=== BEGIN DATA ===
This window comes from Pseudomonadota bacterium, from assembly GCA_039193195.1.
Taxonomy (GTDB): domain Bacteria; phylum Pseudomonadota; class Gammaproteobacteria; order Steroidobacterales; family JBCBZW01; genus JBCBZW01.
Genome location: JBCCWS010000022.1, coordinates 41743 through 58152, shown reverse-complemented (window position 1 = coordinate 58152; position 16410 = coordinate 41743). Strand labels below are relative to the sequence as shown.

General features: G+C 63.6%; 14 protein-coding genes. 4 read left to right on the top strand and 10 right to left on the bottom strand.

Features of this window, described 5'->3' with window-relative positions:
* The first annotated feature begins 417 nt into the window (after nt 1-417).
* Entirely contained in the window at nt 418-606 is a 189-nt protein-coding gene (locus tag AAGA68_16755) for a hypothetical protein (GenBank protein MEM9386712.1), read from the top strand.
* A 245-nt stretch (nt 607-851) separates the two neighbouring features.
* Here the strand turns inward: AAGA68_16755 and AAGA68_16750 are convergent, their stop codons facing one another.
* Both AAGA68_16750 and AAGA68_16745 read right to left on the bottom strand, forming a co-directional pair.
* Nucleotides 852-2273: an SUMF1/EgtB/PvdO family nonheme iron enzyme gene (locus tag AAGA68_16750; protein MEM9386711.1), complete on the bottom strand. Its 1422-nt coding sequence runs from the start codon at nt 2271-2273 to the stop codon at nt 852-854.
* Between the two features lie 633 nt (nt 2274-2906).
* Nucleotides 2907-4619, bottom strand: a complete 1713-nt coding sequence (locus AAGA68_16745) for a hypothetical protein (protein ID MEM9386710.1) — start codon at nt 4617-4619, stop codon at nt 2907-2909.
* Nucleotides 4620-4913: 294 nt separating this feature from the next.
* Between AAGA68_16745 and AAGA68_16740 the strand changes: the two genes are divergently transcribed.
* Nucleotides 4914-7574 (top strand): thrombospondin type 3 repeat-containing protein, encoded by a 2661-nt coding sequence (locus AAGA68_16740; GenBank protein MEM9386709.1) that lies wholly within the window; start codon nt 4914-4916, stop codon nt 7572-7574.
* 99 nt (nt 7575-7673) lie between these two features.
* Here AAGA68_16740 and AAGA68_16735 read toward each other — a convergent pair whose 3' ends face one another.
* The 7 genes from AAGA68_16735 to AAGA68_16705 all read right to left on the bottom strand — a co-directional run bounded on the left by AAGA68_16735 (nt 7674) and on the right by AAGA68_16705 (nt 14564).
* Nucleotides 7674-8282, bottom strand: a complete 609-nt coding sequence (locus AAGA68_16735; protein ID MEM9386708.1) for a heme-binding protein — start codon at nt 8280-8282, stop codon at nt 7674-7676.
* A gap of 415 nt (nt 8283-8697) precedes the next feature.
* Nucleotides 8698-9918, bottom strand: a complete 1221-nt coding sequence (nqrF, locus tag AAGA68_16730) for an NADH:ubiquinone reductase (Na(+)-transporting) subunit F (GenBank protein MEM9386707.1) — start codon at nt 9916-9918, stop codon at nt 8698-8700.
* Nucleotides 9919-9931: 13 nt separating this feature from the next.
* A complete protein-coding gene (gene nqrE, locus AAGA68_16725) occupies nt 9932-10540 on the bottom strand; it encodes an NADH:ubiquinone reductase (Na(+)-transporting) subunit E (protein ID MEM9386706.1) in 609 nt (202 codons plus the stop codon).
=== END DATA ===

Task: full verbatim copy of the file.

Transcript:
This window comes from Pseudomonadota bacterium, from assembly GCA_039193195.1.
Taxonomy (GTDB): domain Bacteria; phylum Pseudomonadota; class Gammaproteobacteria; order Steroidobacterales; family JBCBZW01; genus JBCBZW01.
Genome location: JBCCWS010000022.1, coordinates 41743 through 58152, shown reverse-complemented (window position 1 = coordinate 58152; position 16410 = coordinate 41743). Strand labels below are relative to the sequence as shown.

General features: G+C 63.6%; 14 protein-coding genes. 4 read left to right on the top strand and 10 right to left on the bottom strand.

Features of this window, described 5'->3' with window-relative positions:
* The first annotated feature begins 417 nt into the window (after nt 1-417).
* Entirely contained in the window at nt 418-606 is a 189-nt protein-coding gene (locus tag AAGA68_16755) for a hypothetical protein (GenBank protein MEM9386712.1), read from the top strand.
* A 245-nt stretch (nt 607-851) separates the two neighbouring features.
* Here the strand turns inward: AAGA68_16755 and AAGA68_16750 are convergent, their stop codons facing one another.
* Both AAGA68_16750 and AAGA68_16745 read right to left on the bottom strand, forming a co-directional pair.
* Nucleotides 852-2273: an SUMF1/EgtB/PvdO family nonheme iron enzyme gene (locus tag AAGA68_16750; protein MEM9386711.1), complete on the bottom strand. Its 1422-nt coding sequence runs from the start codon at nt 2271-2273 to the stop codon at nt 852-854.
* Between the two features lie 633 nt (nt 2274-2906).
* Nucleotides 2907-4619, bottom strand: a complete 1713-nt coding sequence (locus AAGA68_16745) for a hypothetical protein (protein ID MEM9386710.1) — start codon at nt 4617-4619, stop codon at nt 2907-2909.
* Nucleotides 4620-4913: 294 nt separating this feature from the next.
* Between AAGA68_16745 and AAGA68_16740 the strand changes: the two genes are divergently transcribed.
* Nucleotides 4914-7574 (top strand): thrombospondin type 3 repeat-containing protein, encoded by a 2661-nt coding sequence (locus AAGA68_16740; GenBank protein MEM9386709.1) that lies wholly within the window; start codon nt 4914-4916, stop codon nt 7572-7574.
* 99 nt (nt 7575-7673) lie between these two features.
* Here AAGA68_16740 and AAGA68_16735 read toward each other — a convergent pair whose 3' ends face one another.
* The 7 genes from AAGA68_16735 to AAGA68_16705 all read right to left on the bottom strand — a co-directional run bounded on the left by AAGA68_16735 (nt 7674) and on the right by AAGA68_16705 (nt 14564).
* Nucleotides 7674-8282, bottom strand: a complete 609-nt coding sequence (locus AAGA68_16735; protein ID MEM9386708.1) for a heme-binding protein — start codon at nt 8280-8282, stop codon at nt 7674-7676.
* A gap of 415 nt (nt 8283-8697) precedes the next feature.
* Nucleotides 8698-9918, bottom strand: a complete 1221-nt coding sequence (nqrF, locus tag AAGA68_16730) for an NADH:ubiquinone reductase (Na(+)-transporting) subunit F (GenBank protein MEM9386707.1) — start codon at nt 9916-9918, stop codon at nt 8698-8700.
* Nucleotides 9919-9931: 13 nt separating this feature from the next.
* A complete protein-coding gene (gene nqrE, locus AAGA68_16725) occupies nt 9932-10540 on the bottom strand; it encodes an NADH:ubiquinone reductase (Na(+)-transporting) subunit E (protein ID MEM9386706.1) in 609 nt (202 codons plus the stop codon).